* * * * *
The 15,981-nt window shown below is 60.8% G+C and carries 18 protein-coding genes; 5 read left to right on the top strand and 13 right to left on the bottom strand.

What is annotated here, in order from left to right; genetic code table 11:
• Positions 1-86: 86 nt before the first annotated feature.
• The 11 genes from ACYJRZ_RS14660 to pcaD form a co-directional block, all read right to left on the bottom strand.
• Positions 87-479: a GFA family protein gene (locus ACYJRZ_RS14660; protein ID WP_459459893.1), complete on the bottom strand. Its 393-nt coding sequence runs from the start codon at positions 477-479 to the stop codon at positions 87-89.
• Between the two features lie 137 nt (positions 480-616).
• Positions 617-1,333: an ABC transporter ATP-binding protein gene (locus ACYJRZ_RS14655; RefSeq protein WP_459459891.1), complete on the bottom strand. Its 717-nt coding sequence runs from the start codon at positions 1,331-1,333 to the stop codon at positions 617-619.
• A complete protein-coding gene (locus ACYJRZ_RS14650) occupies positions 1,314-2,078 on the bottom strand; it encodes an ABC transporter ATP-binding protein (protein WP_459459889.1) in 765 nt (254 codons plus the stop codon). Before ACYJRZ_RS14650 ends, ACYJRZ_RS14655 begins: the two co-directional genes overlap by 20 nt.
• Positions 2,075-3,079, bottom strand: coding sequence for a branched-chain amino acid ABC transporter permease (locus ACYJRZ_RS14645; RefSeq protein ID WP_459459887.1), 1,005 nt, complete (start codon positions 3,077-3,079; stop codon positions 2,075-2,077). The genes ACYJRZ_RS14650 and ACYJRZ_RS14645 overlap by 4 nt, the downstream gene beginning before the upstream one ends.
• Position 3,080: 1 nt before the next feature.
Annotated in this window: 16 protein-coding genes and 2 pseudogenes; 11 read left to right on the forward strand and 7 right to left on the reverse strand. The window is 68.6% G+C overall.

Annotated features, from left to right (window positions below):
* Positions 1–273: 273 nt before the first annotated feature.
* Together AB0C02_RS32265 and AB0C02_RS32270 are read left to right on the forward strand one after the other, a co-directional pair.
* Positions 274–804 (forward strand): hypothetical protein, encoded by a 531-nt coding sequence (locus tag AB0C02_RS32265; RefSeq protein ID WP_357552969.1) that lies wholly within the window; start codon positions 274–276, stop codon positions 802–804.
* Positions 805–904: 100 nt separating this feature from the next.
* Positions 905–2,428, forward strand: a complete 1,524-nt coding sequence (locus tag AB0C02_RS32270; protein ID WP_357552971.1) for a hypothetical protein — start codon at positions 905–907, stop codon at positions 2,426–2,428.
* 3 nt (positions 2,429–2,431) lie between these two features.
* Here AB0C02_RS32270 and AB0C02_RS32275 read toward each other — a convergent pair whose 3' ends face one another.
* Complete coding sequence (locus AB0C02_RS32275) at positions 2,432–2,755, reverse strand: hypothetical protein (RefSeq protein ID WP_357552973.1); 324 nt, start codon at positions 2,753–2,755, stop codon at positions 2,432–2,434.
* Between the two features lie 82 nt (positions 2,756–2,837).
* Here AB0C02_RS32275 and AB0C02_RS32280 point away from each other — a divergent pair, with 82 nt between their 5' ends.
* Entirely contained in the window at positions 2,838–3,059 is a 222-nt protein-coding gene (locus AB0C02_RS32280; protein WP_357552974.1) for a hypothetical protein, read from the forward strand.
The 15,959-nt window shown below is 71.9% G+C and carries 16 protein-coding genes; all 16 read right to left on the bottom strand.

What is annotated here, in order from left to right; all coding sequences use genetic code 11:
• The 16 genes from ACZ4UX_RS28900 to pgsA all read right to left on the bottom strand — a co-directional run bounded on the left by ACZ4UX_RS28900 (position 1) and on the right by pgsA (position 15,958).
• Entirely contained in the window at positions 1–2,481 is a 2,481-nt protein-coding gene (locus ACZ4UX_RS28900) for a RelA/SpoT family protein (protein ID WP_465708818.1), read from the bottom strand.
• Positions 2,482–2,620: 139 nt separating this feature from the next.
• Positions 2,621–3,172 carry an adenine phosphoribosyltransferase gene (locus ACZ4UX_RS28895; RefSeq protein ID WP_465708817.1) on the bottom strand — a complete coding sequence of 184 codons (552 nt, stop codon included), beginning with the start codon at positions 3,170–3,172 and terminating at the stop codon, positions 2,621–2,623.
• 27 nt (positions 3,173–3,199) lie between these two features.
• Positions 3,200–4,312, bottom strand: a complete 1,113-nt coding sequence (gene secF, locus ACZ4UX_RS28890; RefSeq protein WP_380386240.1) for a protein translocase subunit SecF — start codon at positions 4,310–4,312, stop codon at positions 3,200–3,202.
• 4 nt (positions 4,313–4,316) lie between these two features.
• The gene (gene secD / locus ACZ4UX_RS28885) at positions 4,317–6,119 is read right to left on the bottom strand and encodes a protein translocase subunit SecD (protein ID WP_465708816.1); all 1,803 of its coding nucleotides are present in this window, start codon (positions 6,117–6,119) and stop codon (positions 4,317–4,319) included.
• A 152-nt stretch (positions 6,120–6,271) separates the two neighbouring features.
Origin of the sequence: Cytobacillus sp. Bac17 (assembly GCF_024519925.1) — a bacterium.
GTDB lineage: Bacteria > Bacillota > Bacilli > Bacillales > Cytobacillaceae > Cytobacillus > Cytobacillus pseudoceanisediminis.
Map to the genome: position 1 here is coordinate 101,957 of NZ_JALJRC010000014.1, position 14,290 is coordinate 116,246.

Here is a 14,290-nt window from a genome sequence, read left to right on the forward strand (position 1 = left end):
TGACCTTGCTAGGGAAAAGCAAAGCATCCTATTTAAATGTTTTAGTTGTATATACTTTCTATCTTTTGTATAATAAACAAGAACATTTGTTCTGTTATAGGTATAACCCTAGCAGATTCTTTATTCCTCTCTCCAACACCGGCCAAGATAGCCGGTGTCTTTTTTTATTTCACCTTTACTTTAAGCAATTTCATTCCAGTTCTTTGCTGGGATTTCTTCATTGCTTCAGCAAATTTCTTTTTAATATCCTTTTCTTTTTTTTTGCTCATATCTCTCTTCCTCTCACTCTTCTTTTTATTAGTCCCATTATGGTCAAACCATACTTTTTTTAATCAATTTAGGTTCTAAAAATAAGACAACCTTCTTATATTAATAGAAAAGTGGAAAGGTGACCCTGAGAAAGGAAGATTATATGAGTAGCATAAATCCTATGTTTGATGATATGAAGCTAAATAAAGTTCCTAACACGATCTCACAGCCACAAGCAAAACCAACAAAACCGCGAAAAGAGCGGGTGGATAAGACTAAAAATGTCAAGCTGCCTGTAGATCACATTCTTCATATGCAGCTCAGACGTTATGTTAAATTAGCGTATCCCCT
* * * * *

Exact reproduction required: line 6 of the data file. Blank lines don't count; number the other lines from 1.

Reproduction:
• Between the two features lie 137 nt (positions 480-616).